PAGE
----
Privatized traffic law enforcement systems are spreading rapidly across the United States. As many as 700 local jurisdictions have entered into deals with for-profit companies to install camera systems at intersections and along roadways to encourage drivers to obey traffic signals and follow speed limits.

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Report | U.S. PIRG | Transportation

A Track Record of Success

The experience of high-speed rail lines abroad, as well as America’s limited experience with high-speed rail on the East Coast, suggests that the United States can expect great benefits from investing in a high-speed passenger rail system, particularly if it makes steady commitments and designs the system wisely. High-speed rail networks around the world have delivered numerous benefits

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News Release | NCPIRG Education Fund | Transportation

New Study: High-Speed Rail Can Boost Economy, Reduce Traffic

Drawing lessons from other countries, a new study from U.S. PIRG shows that high-speed rail can boost our economy, save energy, curb pollution and provide a popular alternative to congested roads and airports.

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News Release | NCPIRG | Transportation

New Report: Misplaced highway spending to blame for crumbling roads and bridges

A new report released today strongly criticized politicians and policies that favor building new roadways while neglecting existing bridges and roads. The report notes that, for North Carolina car owners, rough roads increase their repair and operating expenses by an average of $251 per year. North Carolina has not prioritized preservation of its existing roadways and the state legislature and Department of Transportation have continued to plan for a spate of outer ring roads throughout the state which would further deplete funds for repair and maintenance. Despite the recent construction of much of North Carolina’s highways, 42 percent of roads are in less than good condition and 2,442 of the state’s bridges are deemed structurally deficient by government inspectors. Fourteen percent of North Carolina’s bridges are structurally deficient, compared to 12 percent nationally.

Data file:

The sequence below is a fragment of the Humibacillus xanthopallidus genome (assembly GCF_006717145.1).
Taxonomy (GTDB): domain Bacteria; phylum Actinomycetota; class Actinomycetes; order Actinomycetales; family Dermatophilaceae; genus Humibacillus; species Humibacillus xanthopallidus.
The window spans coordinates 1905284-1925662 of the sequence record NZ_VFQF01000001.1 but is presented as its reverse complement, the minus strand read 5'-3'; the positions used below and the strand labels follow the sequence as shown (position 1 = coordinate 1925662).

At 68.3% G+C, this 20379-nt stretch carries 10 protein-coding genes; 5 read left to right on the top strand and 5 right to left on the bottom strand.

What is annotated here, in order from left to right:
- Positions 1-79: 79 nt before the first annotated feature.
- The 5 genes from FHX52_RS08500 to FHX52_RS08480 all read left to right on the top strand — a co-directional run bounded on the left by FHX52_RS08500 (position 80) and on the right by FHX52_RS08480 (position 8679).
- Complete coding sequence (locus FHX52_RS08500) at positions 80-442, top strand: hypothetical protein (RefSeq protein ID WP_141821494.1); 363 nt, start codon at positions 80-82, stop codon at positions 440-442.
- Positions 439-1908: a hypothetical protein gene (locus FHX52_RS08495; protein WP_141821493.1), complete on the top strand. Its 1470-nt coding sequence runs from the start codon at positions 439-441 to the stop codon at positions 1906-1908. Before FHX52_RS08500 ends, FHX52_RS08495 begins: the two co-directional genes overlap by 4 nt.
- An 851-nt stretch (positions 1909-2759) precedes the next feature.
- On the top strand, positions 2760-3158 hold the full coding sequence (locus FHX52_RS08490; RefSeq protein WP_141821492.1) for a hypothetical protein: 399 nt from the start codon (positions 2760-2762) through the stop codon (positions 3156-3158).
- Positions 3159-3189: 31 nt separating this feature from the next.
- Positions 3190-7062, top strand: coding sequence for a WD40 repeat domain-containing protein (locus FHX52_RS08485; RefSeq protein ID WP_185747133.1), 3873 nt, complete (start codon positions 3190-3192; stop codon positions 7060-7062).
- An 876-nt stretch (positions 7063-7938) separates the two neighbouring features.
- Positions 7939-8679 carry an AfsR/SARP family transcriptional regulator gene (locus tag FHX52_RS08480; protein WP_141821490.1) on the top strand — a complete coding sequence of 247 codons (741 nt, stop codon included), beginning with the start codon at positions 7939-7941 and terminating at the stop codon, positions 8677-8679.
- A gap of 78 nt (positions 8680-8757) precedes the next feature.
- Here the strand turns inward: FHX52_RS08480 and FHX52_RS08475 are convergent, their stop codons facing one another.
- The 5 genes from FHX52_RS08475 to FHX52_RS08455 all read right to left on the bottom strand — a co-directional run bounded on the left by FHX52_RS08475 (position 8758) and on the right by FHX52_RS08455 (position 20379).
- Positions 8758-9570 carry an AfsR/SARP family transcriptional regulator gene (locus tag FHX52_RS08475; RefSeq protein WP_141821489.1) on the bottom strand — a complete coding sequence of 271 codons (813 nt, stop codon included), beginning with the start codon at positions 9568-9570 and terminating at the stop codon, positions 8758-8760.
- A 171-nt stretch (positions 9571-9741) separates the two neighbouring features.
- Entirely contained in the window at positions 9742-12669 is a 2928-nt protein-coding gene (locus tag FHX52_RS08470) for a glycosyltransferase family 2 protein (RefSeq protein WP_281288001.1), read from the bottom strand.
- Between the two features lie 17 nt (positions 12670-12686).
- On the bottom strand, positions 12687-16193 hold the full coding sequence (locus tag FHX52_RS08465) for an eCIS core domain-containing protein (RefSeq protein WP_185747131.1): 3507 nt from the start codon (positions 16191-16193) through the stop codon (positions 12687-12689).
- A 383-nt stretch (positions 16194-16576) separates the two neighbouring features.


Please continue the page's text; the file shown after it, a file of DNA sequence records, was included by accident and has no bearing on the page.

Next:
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News Release | NCPIRG | Transportation

Federal, State, and Local Leaders Cite New Report as Boosting Public Transit in the Triangle

Public Transit received a boost today as Congressman David Price, Congressman Brad Miller and other supporters held an event at the historic Seaboard Train Station calling for more public transit options in the Triangle, citing a major new report on oil savings and other benefits from public transportation across the country. The NC Public Interest Research Group (NCPIRG) released "A Better Way to Go: Meeting America’s 21st Century Transportation Challenges with Modern Public Transit," which examines the challenges faced by America’s transportation system and the benefits of existing rail and bus projects in Triangle and other areas of the state.